Throughout the day, a variety of BLM necklaces, magnets, pins, and other creations will be on sale for only $1, and The Stop Mass Incarceration Network will be offering posters for free. If you’d like to get involved on the creative side of things, there will be materials for folks to make their own posters or Black Lives Matter-inspired artwork. If you’re not artistically inclined, attendees are also encouraged to simply share their thoughts on the BLM movement.
Perhaps you’ve noticed that, since sometime late last week, almost everywhere you turn, people are in a rather dour mood. Could it be that nothing feels quite so exciting after watching a limousine burst into flames? Is it all downhill from here? True, Inauguration Day was pretty insane for a lot of people, and as good-quality club drugs have taught us, even the most gorgeously wild highs will inevitably come crashing down.
From what I understand, civic engagement is somewhat different than partying all night, but then again, getting back on the protest pony is just as taxing as snapping out of a hangover stupor– in both cases, technology makes things easier, but also harder. Why not just retweet some sick “Down with Prez Cheeto” slogan? Or if you’re really not in any hurry, there’s always Shia LaBeouf’s anti-Trump livestream— just be sure to get there sometime within the next four years.
But perhaps techy slacktivism really grinds your gears. Maybe you’re convinced that you have more to contribute than turning your body into an object of Monsieur LaBeouf’s amusement, but let’s be real, acting like a Shepard Fairey mural will just get you into trouble. (See, even Shia LaBeouf is not immune.) So how does one avoid either doing too little or going too far, both of which have equally great potential for compounding our current nightmare exponentially forever and ever? City Reliquary is here to help with a new series that promises to make you feel less ¯\_(ツ)_/¯ about democratic citizenry.
Opening Wednesday January 25 at Con Artist Collective, 7 pm to 11 pm. On view through January 27.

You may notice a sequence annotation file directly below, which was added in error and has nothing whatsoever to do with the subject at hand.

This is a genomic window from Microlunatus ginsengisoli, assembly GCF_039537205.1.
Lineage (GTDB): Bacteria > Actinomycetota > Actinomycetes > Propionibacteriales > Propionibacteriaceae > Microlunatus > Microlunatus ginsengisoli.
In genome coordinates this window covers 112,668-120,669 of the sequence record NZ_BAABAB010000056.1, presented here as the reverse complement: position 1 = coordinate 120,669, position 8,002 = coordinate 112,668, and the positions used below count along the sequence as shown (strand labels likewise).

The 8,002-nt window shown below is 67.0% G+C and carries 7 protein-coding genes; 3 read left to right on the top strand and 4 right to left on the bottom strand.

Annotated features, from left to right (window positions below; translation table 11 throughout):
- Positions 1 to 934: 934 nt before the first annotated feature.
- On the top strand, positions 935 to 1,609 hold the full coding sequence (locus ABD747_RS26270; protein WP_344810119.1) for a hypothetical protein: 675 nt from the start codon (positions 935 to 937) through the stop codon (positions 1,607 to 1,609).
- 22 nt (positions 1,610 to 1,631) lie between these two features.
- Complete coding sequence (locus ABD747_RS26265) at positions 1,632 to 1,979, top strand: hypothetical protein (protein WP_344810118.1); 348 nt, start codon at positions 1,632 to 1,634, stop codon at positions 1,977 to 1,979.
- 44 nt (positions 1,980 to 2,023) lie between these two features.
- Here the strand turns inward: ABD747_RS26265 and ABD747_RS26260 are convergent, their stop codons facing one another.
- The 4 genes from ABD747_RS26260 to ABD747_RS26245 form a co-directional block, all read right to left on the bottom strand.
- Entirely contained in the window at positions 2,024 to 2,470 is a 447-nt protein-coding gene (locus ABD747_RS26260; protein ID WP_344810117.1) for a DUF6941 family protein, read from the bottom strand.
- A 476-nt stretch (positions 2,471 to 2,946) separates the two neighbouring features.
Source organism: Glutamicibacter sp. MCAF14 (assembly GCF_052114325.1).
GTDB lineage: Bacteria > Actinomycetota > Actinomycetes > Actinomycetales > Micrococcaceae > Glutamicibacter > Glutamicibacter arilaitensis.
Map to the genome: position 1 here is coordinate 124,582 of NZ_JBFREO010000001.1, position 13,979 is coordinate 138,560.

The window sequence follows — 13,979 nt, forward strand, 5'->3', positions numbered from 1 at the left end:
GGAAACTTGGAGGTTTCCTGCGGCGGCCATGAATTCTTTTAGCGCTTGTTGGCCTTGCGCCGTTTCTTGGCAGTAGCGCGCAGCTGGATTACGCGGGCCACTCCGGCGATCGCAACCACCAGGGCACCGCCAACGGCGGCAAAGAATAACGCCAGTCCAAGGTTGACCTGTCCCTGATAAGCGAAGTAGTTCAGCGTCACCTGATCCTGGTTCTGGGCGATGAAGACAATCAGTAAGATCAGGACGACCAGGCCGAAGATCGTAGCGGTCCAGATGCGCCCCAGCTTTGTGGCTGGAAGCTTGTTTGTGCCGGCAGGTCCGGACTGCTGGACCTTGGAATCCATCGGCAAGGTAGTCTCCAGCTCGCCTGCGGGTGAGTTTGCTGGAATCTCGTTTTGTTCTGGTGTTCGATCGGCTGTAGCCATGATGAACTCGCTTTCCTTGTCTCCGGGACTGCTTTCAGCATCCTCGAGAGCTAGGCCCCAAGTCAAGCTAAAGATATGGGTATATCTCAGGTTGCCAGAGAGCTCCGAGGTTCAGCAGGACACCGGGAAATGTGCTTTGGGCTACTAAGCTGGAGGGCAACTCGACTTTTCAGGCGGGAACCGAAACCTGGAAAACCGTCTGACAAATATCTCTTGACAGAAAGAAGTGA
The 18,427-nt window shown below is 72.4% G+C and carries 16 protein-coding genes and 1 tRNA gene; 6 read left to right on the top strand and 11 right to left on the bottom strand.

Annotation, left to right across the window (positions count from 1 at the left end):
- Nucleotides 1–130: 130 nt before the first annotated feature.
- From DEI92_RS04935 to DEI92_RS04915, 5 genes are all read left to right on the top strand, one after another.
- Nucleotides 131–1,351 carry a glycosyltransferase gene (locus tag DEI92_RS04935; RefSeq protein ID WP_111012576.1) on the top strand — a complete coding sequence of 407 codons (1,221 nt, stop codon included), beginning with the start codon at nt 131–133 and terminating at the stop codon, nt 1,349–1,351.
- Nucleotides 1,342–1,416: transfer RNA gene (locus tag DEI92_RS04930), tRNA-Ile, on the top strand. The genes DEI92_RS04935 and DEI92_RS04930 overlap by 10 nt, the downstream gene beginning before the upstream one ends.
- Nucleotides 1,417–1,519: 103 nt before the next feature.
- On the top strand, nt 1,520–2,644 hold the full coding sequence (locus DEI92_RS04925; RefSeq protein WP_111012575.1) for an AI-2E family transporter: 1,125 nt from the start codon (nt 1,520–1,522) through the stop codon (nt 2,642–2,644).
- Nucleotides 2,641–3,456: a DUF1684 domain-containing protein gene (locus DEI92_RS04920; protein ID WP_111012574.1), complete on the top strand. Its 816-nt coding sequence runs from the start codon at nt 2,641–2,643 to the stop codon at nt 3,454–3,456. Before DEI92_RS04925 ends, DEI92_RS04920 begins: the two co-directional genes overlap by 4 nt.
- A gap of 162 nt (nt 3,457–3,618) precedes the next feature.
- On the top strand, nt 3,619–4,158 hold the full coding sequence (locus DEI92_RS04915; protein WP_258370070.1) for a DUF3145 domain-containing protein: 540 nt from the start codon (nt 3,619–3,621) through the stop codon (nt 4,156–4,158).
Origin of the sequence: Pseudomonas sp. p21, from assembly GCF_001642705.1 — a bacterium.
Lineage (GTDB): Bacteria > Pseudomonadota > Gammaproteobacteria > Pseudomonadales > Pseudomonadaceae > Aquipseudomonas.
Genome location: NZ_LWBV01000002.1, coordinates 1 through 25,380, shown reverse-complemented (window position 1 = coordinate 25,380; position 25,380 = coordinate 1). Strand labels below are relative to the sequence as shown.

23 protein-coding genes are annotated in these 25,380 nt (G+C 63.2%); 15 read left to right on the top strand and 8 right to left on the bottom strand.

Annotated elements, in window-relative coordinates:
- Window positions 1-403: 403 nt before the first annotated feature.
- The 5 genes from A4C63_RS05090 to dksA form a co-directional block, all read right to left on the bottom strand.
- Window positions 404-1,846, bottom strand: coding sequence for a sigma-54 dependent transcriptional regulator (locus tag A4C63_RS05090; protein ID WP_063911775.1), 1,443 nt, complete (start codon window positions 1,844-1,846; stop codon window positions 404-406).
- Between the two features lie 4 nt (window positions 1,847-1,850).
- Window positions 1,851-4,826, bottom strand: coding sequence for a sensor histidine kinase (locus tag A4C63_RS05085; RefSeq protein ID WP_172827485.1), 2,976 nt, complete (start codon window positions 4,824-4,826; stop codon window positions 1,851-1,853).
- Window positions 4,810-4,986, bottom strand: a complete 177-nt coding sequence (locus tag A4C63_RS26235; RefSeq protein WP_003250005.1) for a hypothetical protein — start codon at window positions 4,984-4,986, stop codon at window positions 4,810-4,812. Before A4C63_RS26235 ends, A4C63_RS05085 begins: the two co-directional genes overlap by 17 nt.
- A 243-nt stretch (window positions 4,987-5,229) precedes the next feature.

Inspired by the popularity of Netflix’s Stranger Things and other popular culture in genres that like to bring on the chills, Con Artist Collective’s Supernatural exhibition is a quick weeklong endeavor showcasing all things that go bump in the night. So, you’ll bear witness to ghosts, werewolves, demons, vampires, and other otherworldly creatures, but this won’t only be literal manifestations of the theme. Some artists will choose a more metaphorical path, rendering feelings of fear, suspense, or uncertainty through color, shape, or something else entirely. Boo! More →
In a vacuum, The Catcher in the Rye is a pretty straightforward story– not a whole lot happens. But if you’re at all familiar with American culture, you’re probably well aware that it has taken on an enormously prolific life of its own. Probably you read the book for school as a teen, or even a tween if you grew up here, and you might have noticed that it has a somewhat polarizing effect. If you identified with the book’s hero, a 17-year-old kid named Holden Caulfield, anyone else who shared this affinity was an OK person too. But plenty of people just don’t get Holden’s misanthropic cynicism, and it’s weird, but there seems to be a built-in emotional trigger point here for those who do: clearly the haters must be “phonies” then, too. As time goes on, and teenage angst either subsides or turns into something else, like, playing in a black metal band or four-martini lunch hours, Holden’s frustration with the world’s many, many disappointments seems more like kid stuff. And most people realize that, OK not everyone is such a phony after all. But not everyone lets go of Holden so easily.
Opening Tuesday January 10 at Cooler Gallery, 7 pm to 10 pm. On view through January 31.
Firstly, let’s discuss this gallery’s name. Sure, it sounds sort of pompous, in a cooler-than-you kind of way, and maybe that’s what they think of themselves. But the origin of this gallery is actually, well, cool. It exists within a “repurposed industrial icebox” in the Brooklyn Navy Yard, so it really is a cooler gallery. Plus, it seeks to display work that involves elements of manufacturing, so it’s aware of its roots. But enough about the gallery, let’s get to the show: artist Kate Hush makes massive sculptures of neon light, and what she is particularly trying to capture in her solo show, Female Behavior, are women and their so-called “wicked ways.” She writes of light being produced when bonds are broken, such as the cutting of a diamond, so she has crafted female silhouettes to portray those who are seen as cruel and conniving simply for being “sharp” or for cutting ties with a man who will then call her crazy. May women burn bright and powerful as much as they can, especially now.